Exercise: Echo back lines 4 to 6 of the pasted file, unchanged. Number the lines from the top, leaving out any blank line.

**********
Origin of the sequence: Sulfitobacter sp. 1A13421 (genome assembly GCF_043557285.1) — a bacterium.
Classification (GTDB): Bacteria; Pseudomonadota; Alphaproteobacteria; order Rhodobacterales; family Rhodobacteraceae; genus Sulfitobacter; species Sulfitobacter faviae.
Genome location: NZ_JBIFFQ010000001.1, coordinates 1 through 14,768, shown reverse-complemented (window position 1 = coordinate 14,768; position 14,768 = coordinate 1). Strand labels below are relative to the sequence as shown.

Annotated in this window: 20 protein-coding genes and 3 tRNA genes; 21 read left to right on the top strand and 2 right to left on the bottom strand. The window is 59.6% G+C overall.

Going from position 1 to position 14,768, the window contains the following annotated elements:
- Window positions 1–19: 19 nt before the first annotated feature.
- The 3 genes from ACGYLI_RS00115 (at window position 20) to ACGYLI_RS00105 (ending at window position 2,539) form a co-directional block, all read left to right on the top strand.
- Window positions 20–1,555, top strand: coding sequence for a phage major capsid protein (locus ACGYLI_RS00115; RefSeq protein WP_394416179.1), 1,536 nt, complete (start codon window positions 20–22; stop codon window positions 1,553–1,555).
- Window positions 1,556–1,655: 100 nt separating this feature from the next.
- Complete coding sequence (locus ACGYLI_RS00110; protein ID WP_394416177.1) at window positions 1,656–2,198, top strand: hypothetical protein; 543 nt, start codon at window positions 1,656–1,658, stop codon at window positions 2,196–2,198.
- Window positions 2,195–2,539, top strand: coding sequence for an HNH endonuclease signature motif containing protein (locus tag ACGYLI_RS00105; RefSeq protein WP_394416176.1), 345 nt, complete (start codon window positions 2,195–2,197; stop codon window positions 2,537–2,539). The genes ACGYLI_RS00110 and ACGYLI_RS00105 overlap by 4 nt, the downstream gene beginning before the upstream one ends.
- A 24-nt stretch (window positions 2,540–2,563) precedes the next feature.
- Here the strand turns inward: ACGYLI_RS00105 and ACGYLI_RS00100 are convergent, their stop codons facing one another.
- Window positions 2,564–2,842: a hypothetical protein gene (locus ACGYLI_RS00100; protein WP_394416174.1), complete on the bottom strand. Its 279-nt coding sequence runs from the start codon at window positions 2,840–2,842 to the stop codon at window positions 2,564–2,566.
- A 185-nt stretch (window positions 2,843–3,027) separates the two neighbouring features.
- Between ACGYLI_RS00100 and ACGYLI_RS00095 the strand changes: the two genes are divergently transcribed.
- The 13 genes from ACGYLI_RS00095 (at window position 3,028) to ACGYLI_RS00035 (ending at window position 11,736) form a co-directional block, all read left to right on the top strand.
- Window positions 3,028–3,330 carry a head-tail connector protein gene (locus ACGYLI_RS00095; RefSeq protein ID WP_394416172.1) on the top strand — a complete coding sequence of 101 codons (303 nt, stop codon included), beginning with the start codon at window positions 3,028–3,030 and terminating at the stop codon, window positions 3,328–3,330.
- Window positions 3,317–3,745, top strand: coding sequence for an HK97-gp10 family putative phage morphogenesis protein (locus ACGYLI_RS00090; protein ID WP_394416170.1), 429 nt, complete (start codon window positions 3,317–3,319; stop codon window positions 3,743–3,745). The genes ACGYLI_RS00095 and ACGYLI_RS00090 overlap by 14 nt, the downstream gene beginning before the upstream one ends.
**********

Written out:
Annotated in this window: 20 protein-coding genes and 3 tRNA genes; 21 read left to right on the top strand and 2 right to left on the bottom strand. The window is 59.6% G+C overall.

Going from position 1 to position 14,768, the window contains the following annotated elements:
- Window positions 1–19: 19 nt before the first annotated feature.